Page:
Sterilization-for-cash activists work mean streets of Las Vegas

Barbara Harris climbs out of her rented SUV and surveys the sun-soaked streets of Naked City.

Over here, a worn-out apartment complex with busted-out windows and graffiti-covered walls.

Over there, three drunken men squatting on somebody’s lawn in the shadow of the Stratosphere tower.

This is as good a place as any to start the morning’s work.

Harris flew into Las Vegas from her home in North Carolina this weekend in search of drug addicts and alcoholics. Her ongoing and controversial mission, hatched 15 years ago, is to pay as many of them as possible to stop having babies.

She and a half-dozen already sweating volunteers, from cities across the country, begin posting fliers on light poles. The fliers offer $300 to any addict or alcoholic willing to be sterilized or go on long-term birth control.

Don’t wait, make the call now. 1-888-30-CRACK.

Harris came up with idea while raising four children born to a drug-addicted Los Angeles woman. The children, whom Harris adopted with her husband, went through withdrawals and struggled with the long-term effects of being exposed to drugs while still in the womb.

“Before that, I never thought about mothers who were drug addicts while pregnant,” says Harris, now a 60-year-old grandmother. “A lot of people don’t realize this is going on.”

Some children born with addictions have severe medical and emotional problems. Some wind up being shipped from foster home to foster home.

“When you get passed around like a cardboard box, it’s hard to live up to your potential and feel like anybody cares about you,” Harris says.

She travels from city to city with her volunteers, whose lives each have been touched in one way or another by drug addiction. One is a former addict from Detroit. Another is a California woman whose sister had babies while on drugs. They are all old friends by now.

Together they cruise tough neighborhoods for “clients.” Harris says her nonprofit, Project Prevention, which survives on private donations, has paid more than 4,000 people so far to have their tubes tied or to use long-term birth control such as an IUD. It has paid 72 men to get vasectomies. In Las Vegas, 260 people have agreed to the deal so far.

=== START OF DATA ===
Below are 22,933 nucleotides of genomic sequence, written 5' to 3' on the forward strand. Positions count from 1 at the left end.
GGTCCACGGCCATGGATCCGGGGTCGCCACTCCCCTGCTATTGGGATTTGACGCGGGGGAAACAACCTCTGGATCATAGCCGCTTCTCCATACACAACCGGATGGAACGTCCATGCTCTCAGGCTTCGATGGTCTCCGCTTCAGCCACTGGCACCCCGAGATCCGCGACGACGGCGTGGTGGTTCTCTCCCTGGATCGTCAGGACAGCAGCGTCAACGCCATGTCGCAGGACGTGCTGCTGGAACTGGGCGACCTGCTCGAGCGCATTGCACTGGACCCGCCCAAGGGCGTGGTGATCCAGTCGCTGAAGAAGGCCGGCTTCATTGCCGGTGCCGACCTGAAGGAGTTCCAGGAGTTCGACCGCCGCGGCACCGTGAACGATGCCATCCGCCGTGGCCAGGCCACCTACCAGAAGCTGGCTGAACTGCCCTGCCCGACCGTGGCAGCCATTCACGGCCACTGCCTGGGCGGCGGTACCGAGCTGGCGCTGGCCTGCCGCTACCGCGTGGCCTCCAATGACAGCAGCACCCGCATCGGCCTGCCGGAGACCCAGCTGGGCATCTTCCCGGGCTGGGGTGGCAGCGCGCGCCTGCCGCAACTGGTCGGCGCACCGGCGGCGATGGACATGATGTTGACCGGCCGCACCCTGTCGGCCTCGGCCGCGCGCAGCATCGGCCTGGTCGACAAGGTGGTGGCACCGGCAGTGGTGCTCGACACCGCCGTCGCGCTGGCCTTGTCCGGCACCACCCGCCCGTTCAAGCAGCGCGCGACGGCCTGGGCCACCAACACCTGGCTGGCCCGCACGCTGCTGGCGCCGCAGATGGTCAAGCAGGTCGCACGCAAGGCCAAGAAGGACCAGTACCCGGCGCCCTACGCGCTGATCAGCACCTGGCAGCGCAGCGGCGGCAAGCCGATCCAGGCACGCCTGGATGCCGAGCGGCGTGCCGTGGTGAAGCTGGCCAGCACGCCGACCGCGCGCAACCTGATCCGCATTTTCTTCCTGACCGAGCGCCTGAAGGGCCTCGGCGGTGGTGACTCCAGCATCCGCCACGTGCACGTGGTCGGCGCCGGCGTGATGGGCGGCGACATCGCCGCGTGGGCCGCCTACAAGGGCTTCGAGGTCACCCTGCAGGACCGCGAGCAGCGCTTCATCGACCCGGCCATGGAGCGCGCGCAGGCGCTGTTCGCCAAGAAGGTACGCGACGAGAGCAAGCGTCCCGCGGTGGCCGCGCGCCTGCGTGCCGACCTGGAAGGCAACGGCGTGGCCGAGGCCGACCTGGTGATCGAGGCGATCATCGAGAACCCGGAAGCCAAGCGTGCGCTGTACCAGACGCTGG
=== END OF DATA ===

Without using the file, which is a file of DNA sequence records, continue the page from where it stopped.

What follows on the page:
Along the way Harris has faced plenty of criticism from civil rights leaders, women’s groups and others who say paying vulnerable addicts to get sterilized is unethical. Some say the money would be better spent on drug treatment programs. Harris has been called a racist, accused of targeting poor blacks for sterilization. Some have compared her work to social engineering.

Her husband of 30 years, Smitty Harris, says the racism charge is ironic. He’s black. The couple’s six biological children are biracial, and their four adopted children are black.

“When people realize our connection, a lot of the misconceptions fall away,” the surgical technician says while trailing his wife down a garbage-strewn alley.

Harris herself doesn’t pay attention to any of the criticism.

“It really doesn’t affect me at all,” she says. “Unless you are willing to step up and adopt these kids, your opinion means nothing to me. You want them to be born, and then who raises them?”

Those who dial Harris’ toll-free number hoping to get paid must first provide proof of a drug or alcohol problem – arrests on drug charges or a doctor’s note, for example.

They later have to provide proof they have undergone a sterilization procedure or received long-term birth control. If insurance or Medicare won’t pay and the client can’t, Project Prevention will.

You’re either going to pay for it now or pay for the kids later, Harris says.

“It makes more sense to pay for it before,” she said

She and her volunteers speak briefly to those they approach on the street before handing them a flier. They wear matching white T-shirts that read: “Every baby deserves a sober start.”

Several men accept the fliers gratefully. One street-hardened woman pulling a rolling cart refuses to take one. A middle-aged woman in a long floral dress asks for a stack of fliers to hand out in “the ghetto where I work in Pomona.”

It’s already 95 degrees outside. After posting dozens of fliers in Naked City, Harris and the volunteers step into a convenience store to buy bottled water.

Then they climb back into the SUV and head north, toward the homeless corridor.

Contact Lynnette Curtis at

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